Be that as it may, even if the dictatorship by Sidónio Pais did not "abandon" or "betray" its soldiers at the front, it was certainly against Portuguese participation in the war - which didn't help at all, and provided welcome ammunition to the German propaganda aimed at further demoralizing the soldiers. The practical result was that there simply weren't enough troops to provide the needed "roulement" at the frontline (some brigades remaining there for more than six consecutive months), which was too lengthy for the troops available to begin with. The periods of leave granted were ridiculously small, because it was feared that the troops would use it to go home for good. Many officers, however, displaying great soldierly virtue, did that anyway, leaving the troops leaderless. Of the 1920 officers to whom leave was granted, 822 didn't return to their units (in contrast, all of the soldiers on leave dutifully returned). [9]
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BerichtGeplaatst: 19 Feb 2006 21:25    Onderwerp: Reageer met quote

THE SITUATION IN EARLY APRIL 1918

Training on the Lewis Gun
It was therefore not surprising that the commander of the CEP, General Fernando Tamagnini de Abreu e Silva, informed the politicians in Lisbon of the first mutinies in 4 April 1918. Finally alarmed, the British decided to relieve the CEP at the front, starting by the bulk of the 1st Division on 6 April [10] - whose sector, the southern half of the CEP's line, was taken over by the neighbouring British 55th (West Lancashire) Division, already in line [11] in front of La Bassée - and then the 2nd Division would go on the 9th of April, to be replaced by the British 55th and 50th (Northumbrian) Divisions. [12] General Gomes da Costa replaced General Simas Machado as commander of the 2nd Division. The division was placed under the operational control of the British XI Corps, commanded by General Richard Haking, an officer with a reputation for launching costly, pointless attacks, and of indifference to casualty figures. [13]

By 9 April 1918, the 4th, 5th and 6th Brigades of the 2nd Division held the frontline, with the 3rd Brigade of the 1st Division in reserve. [14]

But the Germans didn't wait. The 81st Reserve Division, which was until then facing the Portuguese sector, was already being replaced by several fresh attack divisions. [15]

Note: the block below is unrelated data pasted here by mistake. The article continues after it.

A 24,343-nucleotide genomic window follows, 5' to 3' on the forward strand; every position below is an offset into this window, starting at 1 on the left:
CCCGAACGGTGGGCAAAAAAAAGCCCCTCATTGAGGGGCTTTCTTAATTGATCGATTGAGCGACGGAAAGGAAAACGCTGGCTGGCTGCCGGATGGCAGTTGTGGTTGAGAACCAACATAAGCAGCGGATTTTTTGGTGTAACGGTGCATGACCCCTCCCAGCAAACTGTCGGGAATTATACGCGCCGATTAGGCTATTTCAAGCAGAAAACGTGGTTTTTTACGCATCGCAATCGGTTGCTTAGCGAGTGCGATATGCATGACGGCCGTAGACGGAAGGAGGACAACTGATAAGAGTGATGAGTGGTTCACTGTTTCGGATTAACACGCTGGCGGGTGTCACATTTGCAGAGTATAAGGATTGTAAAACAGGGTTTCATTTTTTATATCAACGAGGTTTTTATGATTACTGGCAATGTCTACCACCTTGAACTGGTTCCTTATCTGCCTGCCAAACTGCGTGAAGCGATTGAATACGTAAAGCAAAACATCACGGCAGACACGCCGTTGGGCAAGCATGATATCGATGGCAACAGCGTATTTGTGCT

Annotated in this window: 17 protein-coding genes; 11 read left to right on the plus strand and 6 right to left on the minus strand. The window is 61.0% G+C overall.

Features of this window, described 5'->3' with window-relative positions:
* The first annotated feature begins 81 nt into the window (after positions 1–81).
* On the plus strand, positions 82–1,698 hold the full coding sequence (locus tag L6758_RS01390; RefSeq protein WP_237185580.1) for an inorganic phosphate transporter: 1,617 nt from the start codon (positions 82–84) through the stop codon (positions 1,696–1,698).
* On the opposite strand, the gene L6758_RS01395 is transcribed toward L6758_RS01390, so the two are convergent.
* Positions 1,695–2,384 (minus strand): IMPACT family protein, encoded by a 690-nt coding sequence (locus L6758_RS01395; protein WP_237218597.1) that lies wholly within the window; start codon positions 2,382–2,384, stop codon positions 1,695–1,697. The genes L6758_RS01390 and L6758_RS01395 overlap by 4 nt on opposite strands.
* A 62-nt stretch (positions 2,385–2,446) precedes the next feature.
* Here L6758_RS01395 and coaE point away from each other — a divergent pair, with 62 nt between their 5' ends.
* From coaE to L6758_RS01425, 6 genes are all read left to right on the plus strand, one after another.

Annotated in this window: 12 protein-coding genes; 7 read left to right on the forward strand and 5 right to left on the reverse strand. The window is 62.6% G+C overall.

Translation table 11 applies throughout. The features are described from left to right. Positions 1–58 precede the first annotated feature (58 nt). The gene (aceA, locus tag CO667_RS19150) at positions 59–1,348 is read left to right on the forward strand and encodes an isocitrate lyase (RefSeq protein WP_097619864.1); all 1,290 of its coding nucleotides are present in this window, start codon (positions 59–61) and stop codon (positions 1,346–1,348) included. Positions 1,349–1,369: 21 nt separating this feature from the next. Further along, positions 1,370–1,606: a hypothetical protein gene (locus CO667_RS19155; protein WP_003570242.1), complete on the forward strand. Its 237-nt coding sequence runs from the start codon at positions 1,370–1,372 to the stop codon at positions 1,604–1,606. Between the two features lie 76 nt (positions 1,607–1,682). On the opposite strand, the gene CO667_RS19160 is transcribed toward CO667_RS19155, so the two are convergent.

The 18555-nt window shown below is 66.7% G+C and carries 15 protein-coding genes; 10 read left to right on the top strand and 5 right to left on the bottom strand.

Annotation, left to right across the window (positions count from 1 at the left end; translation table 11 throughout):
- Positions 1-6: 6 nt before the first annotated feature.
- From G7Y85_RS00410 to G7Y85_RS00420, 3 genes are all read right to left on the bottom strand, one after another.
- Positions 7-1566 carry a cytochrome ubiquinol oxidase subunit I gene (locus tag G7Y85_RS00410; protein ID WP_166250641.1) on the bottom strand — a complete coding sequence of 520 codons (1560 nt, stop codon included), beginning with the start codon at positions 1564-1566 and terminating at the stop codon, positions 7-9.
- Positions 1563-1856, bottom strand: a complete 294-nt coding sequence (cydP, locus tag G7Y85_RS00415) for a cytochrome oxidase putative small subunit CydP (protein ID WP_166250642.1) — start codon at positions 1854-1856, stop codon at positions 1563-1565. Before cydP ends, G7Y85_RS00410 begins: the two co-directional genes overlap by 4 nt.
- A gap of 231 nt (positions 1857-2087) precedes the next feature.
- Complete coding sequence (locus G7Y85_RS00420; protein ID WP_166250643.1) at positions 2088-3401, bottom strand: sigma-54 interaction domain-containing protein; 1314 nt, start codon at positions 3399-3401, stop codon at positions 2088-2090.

For their "Georgette" offensive, the second of a series of offensives planned for the spring and summer of 1918, the German Sixth Army, facing the British First Army in Flanders, deployed a total of eight divisions against the Portuguese sector. [16] In the coming battle, the 20.000 men and 88 guns of the CEP, would face the brunt of the assault of the German LV and XIX Corps, with a total of almost 100.000 men supported by most of the 1700 artillery pieces assigned to the Sixth Army. [17]

The stage was being set for what is known in Portugal as "The Battle of La Lys" - 9 April 1918 - the first day of Ludendorff's Lys Offensive, otherwise known as "Operation Georgette", and as "Battle of Estaires" to the British official history.

THE GERMAN ASSAULT AND THE DESTRUCTION OF THE CEP
The German artillery bombardment opened at 4:15 AM of 9 April, hitting not only the frontline trenches but also the command and control centres and road network in the rear.

At 7:00 AM, the German infantry assault began, in greater force at the boundaries between the CEP and the neighbouring British divisions. Wearing gas masks and with rifles slung, the Germans attacked in three successive waves which kept a distance of 120 meters from each other, with gaps between each platoon (all platoons being preceded by four machine gun teams) to make manoeuvre easier, behind a creeping barrage that advanced 50 meters every four minutes. They found the wire to have been pulverized, and the trenches levelled, by their initial bombardment. The first defence lines were quickly overcome by the attackers, the Portuguese that survived the hellish shelling being mostly too dazed to offer any sort of effective resistance.

In the northern sector defended by the Portuguese 4th (Minho) [18] Brigade (with the 8th and 20th Battalions in the frontline and the 3rd and 29th Battalions in reserve), the German 42nd Division, spearheaded by the 138th Infantry Regiment, nevertheless faced stubborn resistance by soldiers of the 8th Battalion, which fought a series of valiant delaying actions, joining the 29th battalion in a series of redoubts before the Brigade HQ at Laventie. At 11:00 AM, though, Laventie had been captured, and with it most of the soldiers of the 4th Brigade. The 8th Battalion's commander, Major Xavier da Costa, was eventually taken prisoner after being blinded and wounded three times.



CEP Troops Training for Assaulting Trenches
In the centre, the German 35th Division, with its 141st Infantry Regiment in the lead, quickly overwhelmed the Portuguese 1st and 2nd Battalions from Lisbon, which held the frontline. At the southern end of the battlefield, the 8th Bavarian Reserve Division, led by the 8th Bavarian Reserve Regiment, easily overran the Portuguese 17th battalion and the 11th battalion in reserve. The 1st Bavarian Reserve Division, attacking with its 1st Bavarian Reserve Regiment, met with some resistance from both the Portuguese 10th battalion and the 4th battalion held in the second line behind the former, but also made good progress until reaching Lacouture.